Schroders tops list of worst performing equity funds

UK asset manager Schroders has topped a controversial list pinpointing the 42 worst-performing equity funds on the planet.

The firm has been named and shamed for its £1.2 billion UK Mid Cap 250, deemed the largest fund to have underperformed by more than 5% over the past three years.

The list has been produced by Bestinvest, part of the Tilney Group, and is designed to expose the so-called "dog funds" of the market place.

It found that Aberbeen Asset Management - one of the UK's biggest investment houses - had four "seriously-underachieving" funds. 

However, this was markedly down from last year when the fund giant was judged to have 11 "dog funds" on its books. 

"There is no single fund group that dominates the hall of shame," Bestinvest said. 

"However when ranked by number of funds in the report, the unwanted trophy of 'Top Dog' remains with listed fund giant Aberdeen Asset Management - yet it only has four funds included in the table, a far cry from a year ago where it had 11 funds included on the list.

"The fund house with the largest assets under management within 'dog funds' sits with Schroder. UK mid-caps have been a fertile area of the market in recent years, but despite this, the fund has had a 'ruff' ride.

"Given the size and breadth of Schroders' range, having just one dog could be regarded as an achievement, as in the main, most Schroders funds are superior breeds."

The level of assets in underperforming funds has fallen to £8.6 billion, less than half the number of assets in "dog funds" compared to six months ago.

Prudential-owned M&G was pinpointed for having a strong recovery since last year's report, with no presence on the list despite holding £11.9 billion in "dog funds" in June 2016.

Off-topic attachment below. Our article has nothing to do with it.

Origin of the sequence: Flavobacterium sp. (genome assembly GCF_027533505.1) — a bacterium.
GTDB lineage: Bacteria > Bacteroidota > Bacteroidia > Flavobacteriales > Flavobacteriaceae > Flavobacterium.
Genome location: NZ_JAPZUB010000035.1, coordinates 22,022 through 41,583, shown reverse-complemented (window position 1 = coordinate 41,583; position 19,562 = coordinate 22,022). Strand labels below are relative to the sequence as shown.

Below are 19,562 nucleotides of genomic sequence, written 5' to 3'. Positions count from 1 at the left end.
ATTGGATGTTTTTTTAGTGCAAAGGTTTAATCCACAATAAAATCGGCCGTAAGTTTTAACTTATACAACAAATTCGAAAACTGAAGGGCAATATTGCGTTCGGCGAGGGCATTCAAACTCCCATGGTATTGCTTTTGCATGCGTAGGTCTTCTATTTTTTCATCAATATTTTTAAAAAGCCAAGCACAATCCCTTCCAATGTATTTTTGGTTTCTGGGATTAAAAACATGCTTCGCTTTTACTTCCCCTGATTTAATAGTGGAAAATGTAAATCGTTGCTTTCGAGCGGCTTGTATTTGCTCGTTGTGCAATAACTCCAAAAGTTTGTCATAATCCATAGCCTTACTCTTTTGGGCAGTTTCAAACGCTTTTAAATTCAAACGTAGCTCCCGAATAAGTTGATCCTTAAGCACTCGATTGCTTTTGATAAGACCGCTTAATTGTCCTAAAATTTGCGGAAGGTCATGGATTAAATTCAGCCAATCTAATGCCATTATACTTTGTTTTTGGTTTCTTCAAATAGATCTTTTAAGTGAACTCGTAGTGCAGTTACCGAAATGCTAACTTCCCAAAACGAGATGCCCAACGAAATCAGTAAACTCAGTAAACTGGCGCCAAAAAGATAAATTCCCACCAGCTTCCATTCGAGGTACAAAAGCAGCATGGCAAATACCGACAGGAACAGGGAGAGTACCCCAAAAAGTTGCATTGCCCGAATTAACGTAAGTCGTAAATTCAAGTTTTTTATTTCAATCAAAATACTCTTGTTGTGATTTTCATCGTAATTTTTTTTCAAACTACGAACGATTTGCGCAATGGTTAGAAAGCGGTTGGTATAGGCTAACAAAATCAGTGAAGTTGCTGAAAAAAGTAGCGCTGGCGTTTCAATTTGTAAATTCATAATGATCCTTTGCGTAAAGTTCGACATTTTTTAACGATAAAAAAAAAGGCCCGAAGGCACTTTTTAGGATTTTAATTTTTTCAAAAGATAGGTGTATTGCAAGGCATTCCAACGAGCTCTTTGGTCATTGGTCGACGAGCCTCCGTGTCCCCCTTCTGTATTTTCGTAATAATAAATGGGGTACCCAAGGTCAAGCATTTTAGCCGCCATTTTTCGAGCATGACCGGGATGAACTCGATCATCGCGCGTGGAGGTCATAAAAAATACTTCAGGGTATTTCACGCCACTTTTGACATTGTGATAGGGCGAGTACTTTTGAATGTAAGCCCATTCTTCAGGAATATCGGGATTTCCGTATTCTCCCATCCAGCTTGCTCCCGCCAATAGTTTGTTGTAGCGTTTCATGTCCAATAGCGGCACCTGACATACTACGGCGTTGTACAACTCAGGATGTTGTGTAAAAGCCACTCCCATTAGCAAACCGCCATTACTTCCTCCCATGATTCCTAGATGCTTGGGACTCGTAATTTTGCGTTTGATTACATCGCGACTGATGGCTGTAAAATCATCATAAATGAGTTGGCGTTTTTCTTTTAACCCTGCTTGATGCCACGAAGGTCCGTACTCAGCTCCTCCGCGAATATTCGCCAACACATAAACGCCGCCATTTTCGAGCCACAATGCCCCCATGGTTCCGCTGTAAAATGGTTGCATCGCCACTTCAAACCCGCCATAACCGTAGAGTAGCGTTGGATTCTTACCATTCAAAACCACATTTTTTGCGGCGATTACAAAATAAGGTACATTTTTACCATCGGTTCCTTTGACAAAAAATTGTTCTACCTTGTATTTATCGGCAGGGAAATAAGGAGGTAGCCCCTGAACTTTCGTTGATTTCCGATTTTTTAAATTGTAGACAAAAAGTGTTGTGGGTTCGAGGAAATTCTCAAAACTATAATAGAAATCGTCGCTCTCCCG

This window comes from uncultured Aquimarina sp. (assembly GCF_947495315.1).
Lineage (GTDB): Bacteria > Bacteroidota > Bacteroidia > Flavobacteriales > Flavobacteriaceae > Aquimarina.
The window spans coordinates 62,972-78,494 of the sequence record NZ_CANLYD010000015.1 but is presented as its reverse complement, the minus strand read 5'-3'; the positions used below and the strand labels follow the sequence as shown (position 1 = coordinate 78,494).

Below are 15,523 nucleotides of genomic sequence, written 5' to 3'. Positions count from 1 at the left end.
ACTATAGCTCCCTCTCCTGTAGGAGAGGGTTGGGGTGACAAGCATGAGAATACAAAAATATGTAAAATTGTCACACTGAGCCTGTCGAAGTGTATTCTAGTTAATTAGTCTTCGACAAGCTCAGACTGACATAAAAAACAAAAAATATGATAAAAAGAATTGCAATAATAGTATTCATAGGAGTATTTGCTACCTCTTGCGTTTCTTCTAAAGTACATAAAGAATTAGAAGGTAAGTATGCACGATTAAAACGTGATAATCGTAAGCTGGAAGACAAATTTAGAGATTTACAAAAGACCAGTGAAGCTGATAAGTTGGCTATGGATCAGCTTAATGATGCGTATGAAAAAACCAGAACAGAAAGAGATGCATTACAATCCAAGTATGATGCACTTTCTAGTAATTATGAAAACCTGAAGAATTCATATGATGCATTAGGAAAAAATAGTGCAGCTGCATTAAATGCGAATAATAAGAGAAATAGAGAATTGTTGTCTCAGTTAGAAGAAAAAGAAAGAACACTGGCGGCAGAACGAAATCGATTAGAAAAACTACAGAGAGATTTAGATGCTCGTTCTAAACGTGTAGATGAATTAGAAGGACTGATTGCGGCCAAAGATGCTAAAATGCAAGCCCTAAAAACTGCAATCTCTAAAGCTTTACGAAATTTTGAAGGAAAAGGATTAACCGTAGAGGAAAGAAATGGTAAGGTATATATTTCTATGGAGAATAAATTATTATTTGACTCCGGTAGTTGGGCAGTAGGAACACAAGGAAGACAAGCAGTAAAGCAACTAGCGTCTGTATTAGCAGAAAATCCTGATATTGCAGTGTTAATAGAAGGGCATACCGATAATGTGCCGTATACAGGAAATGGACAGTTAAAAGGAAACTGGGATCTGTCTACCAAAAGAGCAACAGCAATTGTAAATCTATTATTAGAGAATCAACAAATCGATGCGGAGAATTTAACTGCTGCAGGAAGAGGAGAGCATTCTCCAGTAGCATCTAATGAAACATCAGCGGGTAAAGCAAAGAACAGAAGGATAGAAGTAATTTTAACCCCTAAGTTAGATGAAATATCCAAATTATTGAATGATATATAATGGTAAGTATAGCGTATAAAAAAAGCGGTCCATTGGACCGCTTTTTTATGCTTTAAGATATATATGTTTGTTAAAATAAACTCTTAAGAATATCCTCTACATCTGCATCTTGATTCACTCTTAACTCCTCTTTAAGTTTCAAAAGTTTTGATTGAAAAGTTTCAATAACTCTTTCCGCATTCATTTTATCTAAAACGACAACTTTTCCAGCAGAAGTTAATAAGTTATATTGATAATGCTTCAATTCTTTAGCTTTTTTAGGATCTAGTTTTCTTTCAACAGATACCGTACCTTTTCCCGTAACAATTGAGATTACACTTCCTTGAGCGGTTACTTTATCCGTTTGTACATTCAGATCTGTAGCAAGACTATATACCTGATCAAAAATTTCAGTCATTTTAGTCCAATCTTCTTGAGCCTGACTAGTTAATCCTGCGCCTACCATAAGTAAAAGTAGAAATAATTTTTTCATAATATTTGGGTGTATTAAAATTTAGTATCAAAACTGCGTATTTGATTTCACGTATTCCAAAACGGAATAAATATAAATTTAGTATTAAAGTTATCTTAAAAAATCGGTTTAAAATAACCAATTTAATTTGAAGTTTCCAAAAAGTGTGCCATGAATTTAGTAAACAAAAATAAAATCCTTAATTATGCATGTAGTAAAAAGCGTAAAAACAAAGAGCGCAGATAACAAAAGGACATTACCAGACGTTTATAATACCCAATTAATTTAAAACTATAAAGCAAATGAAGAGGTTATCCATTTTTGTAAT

On the UK Mid Cap 250, a spokesperson for Schroders said the fund's under performance came from a large exposure to domestic stocks, which suffered in the wake of the Brexit vote. 

"Our funds are managed for long term performance to assist our clients in meeting their future financial goals.

"During this time, we recognise that there will be periods of short-term underperformance.

"It is important to note that over a five-year period, the Schroder UK Mid Cap 250 fund is up 110.4% and ahead of its benchmark and the sector average which returned 70.1%."

Despite holding four "dog funds", Aberdeen Asset Management said its fund performance had improved across the board, with many outperforming last year. 

"2013-2015 was tough period for value-oriented managers, like Aberdeen, QE drove most asset prices indiscriminately higher," a spokesperson said. 

"Last year the environment started to change, Brexit and Trump among other factors, led to increased market volatility which was beneficial to our fundamental approach to investing - focusing on companies balance sheet strength, quality management and durability of the business model."

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